Internal stability: Two types of violence, both employed in the name of religion, have totally kept the Pakistani state hostage and dysfunctional. The Taliban attack the state in small towns and major cities with absolute impunity while sectarian groups kill hundreds of Shia Muslims each year. Their ultimate goal is to convert Pakistan into a theocratic state. Pakistan is only inches away from a total economic collapse as the Tehreek-e-Taliban Pakistan (T.T.P.) consolidates its grip over Karachi, the country's most populated city and the engine of the nation's economy. Karachi has become an ideal hideout for the Taliban because they find it as a rich soil to make extortion demands from rich businessmen to run their movement. They also assume that no drone strike is going to hunt them down in a densely populated city like Karachi. The Taliban have also waged a full-fledged war against the local secular parties. Falling of Karachi in the hands of the Taliban, which is a potentially foreseeable future scenario, is going to cause extraordinary damage to the country's economy.
Human Rights: Pakistan has come under tremendous national and international criticism for the appalling state of human rights. Without containing the influence of state policies tolerant of violence in the name of religion and operations by the non-state actors, Pakistan will constantly risk its religious and sectarian minorities. The controversial blasphemy law will be used to persecute the non-Muslims. Women, such as the teen activist Malala Yousafzai, who are interested to attain education and pursue a career, will have to face the greatest burden of policies discriminating women.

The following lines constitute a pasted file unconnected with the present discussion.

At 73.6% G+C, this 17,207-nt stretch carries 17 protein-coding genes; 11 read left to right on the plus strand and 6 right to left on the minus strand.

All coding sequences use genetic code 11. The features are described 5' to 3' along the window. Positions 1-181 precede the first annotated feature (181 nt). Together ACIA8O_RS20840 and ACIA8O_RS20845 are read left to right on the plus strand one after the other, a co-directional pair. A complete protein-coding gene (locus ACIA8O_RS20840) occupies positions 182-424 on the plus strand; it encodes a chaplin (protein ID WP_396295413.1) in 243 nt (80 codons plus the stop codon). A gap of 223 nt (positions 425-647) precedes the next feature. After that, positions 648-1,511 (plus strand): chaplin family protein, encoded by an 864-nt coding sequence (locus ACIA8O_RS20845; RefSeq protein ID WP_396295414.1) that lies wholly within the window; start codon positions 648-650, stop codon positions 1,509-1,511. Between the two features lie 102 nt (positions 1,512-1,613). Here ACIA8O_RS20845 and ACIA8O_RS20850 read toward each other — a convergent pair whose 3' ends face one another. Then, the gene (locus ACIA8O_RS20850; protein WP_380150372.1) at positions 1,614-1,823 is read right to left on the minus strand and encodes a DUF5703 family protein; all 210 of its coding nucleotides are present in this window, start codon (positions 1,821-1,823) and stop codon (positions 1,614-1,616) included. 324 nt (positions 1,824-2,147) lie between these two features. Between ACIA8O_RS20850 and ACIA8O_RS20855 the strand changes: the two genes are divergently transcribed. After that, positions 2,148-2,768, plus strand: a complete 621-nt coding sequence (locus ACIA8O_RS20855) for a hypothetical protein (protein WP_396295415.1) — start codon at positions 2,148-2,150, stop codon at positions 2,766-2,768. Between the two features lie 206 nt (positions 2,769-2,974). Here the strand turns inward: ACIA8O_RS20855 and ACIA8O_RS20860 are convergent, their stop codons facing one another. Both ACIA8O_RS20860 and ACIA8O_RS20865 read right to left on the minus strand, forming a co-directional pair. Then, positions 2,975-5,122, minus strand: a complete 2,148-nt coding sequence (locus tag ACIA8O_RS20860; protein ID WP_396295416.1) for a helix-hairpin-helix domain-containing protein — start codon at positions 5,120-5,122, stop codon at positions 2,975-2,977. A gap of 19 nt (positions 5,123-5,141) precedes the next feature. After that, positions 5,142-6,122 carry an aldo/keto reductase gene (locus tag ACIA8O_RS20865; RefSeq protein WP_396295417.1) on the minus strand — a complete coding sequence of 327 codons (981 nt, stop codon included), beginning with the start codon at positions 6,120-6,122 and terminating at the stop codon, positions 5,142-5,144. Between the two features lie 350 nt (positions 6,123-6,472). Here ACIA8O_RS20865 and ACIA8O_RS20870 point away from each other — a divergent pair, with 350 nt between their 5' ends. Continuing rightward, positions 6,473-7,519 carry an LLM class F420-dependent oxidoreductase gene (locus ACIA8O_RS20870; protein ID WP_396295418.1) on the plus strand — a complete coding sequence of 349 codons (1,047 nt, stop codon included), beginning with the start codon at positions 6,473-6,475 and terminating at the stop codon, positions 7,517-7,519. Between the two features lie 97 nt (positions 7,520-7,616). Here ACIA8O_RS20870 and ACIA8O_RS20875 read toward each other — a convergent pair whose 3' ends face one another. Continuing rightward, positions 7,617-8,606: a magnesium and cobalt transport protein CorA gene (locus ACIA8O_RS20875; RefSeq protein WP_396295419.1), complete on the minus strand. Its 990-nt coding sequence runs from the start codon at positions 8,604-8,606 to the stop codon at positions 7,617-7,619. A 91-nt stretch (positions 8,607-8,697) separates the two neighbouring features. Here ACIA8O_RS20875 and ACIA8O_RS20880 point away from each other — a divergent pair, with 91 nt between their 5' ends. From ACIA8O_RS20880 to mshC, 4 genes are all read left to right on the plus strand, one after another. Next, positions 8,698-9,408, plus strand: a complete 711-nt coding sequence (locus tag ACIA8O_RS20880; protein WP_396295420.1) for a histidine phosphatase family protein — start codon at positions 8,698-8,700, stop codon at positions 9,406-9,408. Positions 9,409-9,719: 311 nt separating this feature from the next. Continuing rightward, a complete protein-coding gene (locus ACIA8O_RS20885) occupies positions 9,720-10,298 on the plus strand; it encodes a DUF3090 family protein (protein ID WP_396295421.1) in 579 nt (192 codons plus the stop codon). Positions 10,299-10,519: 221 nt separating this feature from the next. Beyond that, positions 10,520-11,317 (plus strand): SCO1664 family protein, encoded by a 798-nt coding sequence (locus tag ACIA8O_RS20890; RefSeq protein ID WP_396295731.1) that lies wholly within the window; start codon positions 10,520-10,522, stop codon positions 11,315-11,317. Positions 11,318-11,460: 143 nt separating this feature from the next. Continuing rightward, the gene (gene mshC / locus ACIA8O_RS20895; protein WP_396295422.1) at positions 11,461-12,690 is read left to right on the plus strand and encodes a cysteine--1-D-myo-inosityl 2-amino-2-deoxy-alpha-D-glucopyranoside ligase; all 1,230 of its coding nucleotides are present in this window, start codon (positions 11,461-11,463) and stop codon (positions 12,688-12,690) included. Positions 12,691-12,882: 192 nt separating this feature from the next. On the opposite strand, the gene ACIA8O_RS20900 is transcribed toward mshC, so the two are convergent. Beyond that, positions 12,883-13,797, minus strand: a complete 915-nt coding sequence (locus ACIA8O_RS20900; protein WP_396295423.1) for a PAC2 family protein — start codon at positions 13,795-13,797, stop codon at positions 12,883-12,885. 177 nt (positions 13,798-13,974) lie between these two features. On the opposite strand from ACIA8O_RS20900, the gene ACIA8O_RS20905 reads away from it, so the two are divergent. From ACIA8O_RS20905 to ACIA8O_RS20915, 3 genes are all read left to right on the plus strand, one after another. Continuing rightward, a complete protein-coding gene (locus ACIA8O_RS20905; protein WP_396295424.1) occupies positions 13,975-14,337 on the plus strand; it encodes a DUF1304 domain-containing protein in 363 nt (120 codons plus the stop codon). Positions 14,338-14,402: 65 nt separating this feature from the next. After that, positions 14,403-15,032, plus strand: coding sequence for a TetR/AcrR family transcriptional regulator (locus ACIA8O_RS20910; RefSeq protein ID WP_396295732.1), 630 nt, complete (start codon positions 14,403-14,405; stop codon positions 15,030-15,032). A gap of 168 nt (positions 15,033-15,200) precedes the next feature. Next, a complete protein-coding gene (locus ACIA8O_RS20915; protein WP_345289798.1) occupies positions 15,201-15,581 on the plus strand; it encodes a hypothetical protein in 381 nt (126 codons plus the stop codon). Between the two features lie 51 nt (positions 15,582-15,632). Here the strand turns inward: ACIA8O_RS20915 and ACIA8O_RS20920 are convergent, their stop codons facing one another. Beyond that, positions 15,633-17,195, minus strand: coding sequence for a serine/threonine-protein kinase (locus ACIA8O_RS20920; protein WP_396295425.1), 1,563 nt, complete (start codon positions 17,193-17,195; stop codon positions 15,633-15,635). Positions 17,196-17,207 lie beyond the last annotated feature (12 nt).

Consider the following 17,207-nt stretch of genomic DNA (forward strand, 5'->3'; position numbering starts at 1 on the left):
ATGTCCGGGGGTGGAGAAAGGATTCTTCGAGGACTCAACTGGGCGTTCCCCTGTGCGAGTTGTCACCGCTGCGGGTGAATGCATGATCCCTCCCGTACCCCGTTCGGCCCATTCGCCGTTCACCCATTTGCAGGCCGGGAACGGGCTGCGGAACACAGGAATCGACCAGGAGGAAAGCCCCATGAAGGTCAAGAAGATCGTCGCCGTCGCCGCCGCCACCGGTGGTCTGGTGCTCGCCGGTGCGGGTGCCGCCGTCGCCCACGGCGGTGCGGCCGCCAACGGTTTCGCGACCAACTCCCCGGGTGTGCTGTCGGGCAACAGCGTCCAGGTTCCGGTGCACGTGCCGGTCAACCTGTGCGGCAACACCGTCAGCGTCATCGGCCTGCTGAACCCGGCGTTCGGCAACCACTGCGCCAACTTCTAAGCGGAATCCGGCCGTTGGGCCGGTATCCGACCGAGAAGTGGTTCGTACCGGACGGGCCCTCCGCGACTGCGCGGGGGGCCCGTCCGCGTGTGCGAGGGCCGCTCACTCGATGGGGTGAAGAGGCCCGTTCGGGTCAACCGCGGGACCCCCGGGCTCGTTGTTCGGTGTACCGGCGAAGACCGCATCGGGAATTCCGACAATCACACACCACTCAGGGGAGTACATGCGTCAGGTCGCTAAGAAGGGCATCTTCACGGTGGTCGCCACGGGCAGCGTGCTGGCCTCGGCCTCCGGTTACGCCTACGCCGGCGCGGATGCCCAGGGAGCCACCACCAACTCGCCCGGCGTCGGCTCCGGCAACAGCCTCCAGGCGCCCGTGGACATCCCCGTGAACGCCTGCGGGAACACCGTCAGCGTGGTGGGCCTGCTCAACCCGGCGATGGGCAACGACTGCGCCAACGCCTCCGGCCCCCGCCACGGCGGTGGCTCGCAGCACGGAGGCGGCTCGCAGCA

Foreign policy: Pakistan's paranoid foreign policy toward India and the United States is mainly influenced by religious elements within the military and the policymaking institutions. During their election campaigns, the political parties have not pledged to take action against Jihadist groups, such as the Lashkar-e-Taiba or the Haqqani Network that respectively undermine Pakistan's ties with the New Delhi and Washington. Pakistan's contacts with Islamists will also genuinely worry the world about the safety of the weak Muslim state's nuclear program and the militant desire to control them. With a flawed foreign policy, Pakistan will not improve its global image as it is currently perceived to be the epicenter of global terrorism.
All political parties must commit to internal stability (leading to economic growth), respect for human rights and a balanced foreign policy. In order to accomplish that, Pakistan must secularize its democratic institutions. Without sticking to these goals, Pakistan cannot find a road-map to stability. Elections should change policies, not only the regimes. Policy overhaul is precisely what Pakistan, on its part, requires at this juncture for its survival.